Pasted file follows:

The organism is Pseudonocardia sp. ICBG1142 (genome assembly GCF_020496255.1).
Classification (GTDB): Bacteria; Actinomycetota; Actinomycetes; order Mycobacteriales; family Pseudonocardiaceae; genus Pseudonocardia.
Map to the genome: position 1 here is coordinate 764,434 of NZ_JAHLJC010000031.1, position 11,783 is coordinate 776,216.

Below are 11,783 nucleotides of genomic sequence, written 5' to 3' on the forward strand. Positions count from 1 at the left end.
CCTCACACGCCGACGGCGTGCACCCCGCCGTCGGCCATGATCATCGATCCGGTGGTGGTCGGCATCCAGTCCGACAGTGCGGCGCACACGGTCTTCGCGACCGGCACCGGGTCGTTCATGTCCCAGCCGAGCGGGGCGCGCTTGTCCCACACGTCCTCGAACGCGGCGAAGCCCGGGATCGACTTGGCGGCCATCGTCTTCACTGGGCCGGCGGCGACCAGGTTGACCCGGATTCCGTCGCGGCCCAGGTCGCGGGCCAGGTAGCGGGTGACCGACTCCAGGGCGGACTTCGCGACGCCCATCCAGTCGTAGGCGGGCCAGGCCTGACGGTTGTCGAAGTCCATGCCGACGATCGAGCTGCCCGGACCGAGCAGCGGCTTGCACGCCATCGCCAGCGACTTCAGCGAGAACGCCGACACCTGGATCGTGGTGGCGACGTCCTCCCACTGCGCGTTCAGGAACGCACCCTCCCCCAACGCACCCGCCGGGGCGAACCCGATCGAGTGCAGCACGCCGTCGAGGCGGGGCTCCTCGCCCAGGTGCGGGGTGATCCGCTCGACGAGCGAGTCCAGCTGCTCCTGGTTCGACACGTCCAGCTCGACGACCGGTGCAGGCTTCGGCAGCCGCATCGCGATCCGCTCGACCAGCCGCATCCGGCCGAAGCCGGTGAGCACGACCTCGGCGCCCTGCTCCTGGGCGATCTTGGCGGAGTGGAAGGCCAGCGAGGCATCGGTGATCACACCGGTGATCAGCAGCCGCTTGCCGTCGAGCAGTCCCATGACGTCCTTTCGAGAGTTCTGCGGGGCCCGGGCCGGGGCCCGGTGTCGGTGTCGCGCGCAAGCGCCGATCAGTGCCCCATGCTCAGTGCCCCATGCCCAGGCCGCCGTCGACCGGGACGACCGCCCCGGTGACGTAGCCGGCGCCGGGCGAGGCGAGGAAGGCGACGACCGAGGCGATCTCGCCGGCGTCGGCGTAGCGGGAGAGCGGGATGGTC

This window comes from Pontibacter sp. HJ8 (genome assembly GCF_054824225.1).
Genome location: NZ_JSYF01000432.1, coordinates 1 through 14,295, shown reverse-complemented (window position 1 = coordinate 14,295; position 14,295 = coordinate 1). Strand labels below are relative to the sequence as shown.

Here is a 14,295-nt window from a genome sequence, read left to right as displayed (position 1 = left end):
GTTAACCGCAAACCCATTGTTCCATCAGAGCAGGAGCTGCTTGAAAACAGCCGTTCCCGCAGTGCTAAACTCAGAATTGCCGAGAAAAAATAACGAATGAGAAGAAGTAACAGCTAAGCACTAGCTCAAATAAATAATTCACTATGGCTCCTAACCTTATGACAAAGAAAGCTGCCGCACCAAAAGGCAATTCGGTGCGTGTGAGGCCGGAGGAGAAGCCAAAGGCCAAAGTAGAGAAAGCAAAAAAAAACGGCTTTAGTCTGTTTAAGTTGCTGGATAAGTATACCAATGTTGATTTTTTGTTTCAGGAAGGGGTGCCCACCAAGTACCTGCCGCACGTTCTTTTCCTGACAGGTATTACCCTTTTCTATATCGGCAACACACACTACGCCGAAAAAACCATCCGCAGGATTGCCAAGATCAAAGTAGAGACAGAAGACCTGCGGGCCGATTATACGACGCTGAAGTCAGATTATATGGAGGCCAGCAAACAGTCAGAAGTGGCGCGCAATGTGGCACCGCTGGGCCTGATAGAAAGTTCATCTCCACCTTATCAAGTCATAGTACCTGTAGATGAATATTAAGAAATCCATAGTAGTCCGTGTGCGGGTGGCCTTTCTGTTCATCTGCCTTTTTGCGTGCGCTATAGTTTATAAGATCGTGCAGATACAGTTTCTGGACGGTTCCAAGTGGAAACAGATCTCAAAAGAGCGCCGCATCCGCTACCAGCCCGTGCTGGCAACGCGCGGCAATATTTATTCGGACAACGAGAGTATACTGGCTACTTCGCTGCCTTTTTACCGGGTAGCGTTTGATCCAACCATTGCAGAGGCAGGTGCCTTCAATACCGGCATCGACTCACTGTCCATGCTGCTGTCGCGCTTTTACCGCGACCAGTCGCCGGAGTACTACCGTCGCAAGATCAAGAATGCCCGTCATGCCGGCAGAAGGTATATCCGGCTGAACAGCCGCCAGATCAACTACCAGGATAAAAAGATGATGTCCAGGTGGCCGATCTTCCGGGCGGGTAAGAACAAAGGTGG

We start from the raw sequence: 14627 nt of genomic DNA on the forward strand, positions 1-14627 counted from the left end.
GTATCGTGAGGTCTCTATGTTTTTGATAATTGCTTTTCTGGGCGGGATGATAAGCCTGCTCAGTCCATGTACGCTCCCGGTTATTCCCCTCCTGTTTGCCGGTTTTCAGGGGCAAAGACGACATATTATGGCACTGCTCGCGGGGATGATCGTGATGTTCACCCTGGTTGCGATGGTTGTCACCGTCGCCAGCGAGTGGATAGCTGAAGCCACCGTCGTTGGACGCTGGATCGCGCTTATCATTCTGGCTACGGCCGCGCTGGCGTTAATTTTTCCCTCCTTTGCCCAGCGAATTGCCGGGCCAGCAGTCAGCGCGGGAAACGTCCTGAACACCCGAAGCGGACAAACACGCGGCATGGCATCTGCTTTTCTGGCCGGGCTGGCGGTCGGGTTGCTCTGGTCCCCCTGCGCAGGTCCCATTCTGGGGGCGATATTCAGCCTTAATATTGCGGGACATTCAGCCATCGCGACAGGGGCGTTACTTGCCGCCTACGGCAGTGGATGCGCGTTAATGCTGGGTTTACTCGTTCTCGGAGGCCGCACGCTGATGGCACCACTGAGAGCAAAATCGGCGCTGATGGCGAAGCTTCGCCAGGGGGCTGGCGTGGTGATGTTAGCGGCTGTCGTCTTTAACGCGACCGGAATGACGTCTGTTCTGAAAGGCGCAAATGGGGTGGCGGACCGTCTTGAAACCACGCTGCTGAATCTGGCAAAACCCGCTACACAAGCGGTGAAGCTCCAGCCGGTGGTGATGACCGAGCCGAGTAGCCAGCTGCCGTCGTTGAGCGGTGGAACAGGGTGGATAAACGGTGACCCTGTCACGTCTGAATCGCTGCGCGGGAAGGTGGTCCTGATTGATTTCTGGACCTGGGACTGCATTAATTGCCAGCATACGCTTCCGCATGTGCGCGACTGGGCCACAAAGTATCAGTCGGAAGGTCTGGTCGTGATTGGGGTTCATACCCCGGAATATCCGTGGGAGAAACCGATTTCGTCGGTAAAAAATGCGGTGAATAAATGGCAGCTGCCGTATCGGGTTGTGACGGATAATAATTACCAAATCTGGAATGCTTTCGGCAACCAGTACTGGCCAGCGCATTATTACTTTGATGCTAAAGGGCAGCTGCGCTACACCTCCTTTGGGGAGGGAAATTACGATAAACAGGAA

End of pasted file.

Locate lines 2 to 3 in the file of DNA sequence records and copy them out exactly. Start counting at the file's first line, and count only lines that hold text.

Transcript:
Classification (GTDB): Bacteria; Actinomycetota; Actinomycetes; order Mycobacteriales; family Pseudonocardiaceae; genus Pseudonocardia.
Map to the genome: position 1 here is coordinate 764,434 of NZ_JAHLJC010000031.1, position 11,783 is coordinate 776,216.